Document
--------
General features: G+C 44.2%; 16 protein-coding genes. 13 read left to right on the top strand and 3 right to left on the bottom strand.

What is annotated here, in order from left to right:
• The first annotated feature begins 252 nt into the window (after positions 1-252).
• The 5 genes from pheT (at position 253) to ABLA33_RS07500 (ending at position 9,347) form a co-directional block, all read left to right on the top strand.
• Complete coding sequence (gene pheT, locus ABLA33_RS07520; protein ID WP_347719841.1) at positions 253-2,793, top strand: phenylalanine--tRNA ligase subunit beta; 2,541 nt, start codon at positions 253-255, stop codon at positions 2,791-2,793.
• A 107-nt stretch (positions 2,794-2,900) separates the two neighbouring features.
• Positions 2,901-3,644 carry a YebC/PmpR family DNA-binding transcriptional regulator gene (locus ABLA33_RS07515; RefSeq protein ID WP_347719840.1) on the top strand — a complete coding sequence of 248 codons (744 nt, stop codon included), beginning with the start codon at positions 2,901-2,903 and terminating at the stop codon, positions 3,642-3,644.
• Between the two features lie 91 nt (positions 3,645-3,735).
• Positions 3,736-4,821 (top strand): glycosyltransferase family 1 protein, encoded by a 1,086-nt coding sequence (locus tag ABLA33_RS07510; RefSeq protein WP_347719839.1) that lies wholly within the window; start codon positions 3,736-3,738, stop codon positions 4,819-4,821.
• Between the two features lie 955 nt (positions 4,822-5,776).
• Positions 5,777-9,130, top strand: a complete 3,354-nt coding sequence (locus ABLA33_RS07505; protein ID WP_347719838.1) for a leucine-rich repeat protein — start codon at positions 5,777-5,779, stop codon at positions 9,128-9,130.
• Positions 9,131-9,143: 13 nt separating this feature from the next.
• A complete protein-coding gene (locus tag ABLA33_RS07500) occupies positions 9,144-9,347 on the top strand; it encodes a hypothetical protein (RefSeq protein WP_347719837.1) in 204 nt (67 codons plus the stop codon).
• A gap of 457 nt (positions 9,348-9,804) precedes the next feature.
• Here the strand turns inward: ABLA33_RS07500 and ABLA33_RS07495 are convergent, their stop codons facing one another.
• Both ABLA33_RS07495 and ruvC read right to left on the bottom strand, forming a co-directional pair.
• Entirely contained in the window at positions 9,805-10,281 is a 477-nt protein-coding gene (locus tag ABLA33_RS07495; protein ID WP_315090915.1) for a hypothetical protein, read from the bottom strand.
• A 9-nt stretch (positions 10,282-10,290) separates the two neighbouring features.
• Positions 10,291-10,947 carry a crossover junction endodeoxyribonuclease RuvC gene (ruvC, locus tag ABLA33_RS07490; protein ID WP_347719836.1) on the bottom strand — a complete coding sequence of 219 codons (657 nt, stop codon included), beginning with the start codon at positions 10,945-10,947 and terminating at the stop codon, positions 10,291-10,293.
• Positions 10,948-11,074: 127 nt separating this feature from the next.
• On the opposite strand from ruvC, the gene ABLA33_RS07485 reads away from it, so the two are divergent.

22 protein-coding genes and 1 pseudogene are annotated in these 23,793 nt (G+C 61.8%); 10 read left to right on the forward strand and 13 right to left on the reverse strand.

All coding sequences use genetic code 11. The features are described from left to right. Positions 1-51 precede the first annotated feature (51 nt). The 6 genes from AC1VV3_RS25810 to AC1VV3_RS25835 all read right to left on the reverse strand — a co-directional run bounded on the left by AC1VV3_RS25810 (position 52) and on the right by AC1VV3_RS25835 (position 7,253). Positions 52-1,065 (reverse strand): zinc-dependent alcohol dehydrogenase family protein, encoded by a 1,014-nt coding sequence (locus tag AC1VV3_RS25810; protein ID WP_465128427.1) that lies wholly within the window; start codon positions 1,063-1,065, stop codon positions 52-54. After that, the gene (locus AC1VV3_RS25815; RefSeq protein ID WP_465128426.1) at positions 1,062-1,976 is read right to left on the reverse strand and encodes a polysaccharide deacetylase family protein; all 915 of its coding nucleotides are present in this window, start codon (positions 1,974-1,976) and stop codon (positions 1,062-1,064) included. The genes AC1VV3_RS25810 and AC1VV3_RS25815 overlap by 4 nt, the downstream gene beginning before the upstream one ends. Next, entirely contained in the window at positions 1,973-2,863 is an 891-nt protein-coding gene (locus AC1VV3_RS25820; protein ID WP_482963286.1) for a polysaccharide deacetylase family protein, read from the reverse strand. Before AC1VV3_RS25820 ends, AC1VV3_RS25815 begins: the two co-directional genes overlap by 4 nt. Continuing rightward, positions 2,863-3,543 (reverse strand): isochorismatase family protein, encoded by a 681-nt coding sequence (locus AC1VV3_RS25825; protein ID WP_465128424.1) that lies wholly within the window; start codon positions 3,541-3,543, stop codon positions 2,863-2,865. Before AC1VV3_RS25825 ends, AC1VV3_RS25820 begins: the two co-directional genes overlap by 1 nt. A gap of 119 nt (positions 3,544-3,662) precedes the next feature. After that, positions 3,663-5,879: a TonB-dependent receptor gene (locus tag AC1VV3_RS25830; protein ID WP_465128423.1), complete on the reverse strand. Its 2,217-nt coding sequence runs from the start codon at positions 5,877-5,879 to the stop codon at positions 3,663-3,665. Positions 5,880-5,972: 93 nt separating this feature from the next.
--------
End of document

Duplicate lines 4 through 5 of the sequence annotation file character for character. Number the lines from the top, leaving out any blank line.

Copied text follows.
• The 5 genes from pheT (at position 253) to ABLA33_RS07500 (ending at position 9,347) form a co-directional block, all read left to right on the top strand.
• Complete coding sequence (gene pheT, locus ABLA33_RS07520; protein ID WP_347719841.1) at positions 253-2,793, top strand: phenylalanine--tRNA ligase subunit beta; 2,541 nt, start codon at positions 253-255, stop codon at positions 2,791-2,793.